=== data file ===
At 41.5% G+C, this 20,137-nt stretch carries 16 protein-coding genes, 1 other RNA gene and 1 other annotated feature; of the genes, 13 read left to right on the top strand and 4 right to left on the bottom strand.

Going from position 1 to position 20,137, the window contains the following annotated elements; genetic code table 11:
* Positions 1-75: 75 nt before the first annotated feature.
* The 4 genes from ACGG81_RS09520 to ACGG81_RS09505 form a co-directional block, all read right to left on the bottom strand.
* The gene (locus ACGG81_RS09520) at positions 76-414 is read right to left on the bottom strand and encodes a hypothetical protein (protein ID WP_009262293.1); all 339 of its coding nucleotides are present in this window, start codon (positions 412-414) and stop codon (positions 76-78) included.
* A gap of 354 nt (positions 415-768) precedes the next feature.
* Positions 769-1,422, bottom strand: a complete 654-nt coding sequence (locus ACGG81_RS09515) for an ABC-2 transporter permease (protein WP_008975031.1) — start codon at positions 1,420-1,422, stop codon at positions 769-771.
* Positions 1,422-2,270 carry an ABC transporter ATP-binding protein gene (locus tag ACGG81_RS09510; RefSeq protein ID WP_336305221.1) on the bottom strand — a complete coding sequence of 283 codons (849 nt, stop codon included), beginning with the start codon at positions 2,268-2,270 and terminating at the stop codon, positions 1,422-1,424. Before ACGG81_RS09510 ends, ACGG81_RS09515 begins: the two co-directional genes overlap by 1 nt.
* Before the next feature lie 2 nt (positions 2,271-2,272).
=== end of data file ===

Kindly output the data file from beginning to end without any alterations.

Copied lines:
At 41.5% G+C, this 20,137-nt stretch carries 16 protein-coding genes, 1 other RNA gene and 1 other annotated feature; of the genes, 13 read left to right on the top strand and 4 right to left on the bottom strand.

Going from position 1 to position 20,137, the window contains the following annotated elements; genetic code table 11:
* Positions 1-75: 75 nt before the first annotated feature.
* The 4 genes from ACGG81_RS09520 to ACGG81_RS09505 form a co-directional block, all read right to left on the bottom strand.
* The gene (locus ACGG81_RS09520) at positions 76-414 is read right to left on the bottom strand and encodes a hypothetical protein (protein ID WP_009262293.1); all 339 of its coding nucleotides are present in this window, start codon (positions 412-414) and stop codon (positions 76-78) included.
* A gap of 354 nt (positions 415-768) precedes the next feature.
* Positions 769-1,422, bottom strand: a complete 654-nt coding sequence (locus ACGG81_RS09515) for an ABC-2 transporter permease (protein WP_008975031.1) — start codon at positions 1,420-1,422, stop codon at positions 769-771.
* Positions 1,422-2,270 carry an ABC transporter ATP-binding protein gene (locus tag ACGG81_RS09510; RefSeq protein ID WP_336305221.1) on the bottom strand — a complete coding sequence of 283 codons (849 nt, stop codon included), beginning with the start codon at positions 2,268-2,270 and terminating at the stop codon, positions 1,422-1,424. Before ACGG81_RS09510 ends, ACGG81_RS09515 begins: the two co-directional genes overlap by 1 nt.
* Before the next feature lie 2 nt (positions 2,271-2,272).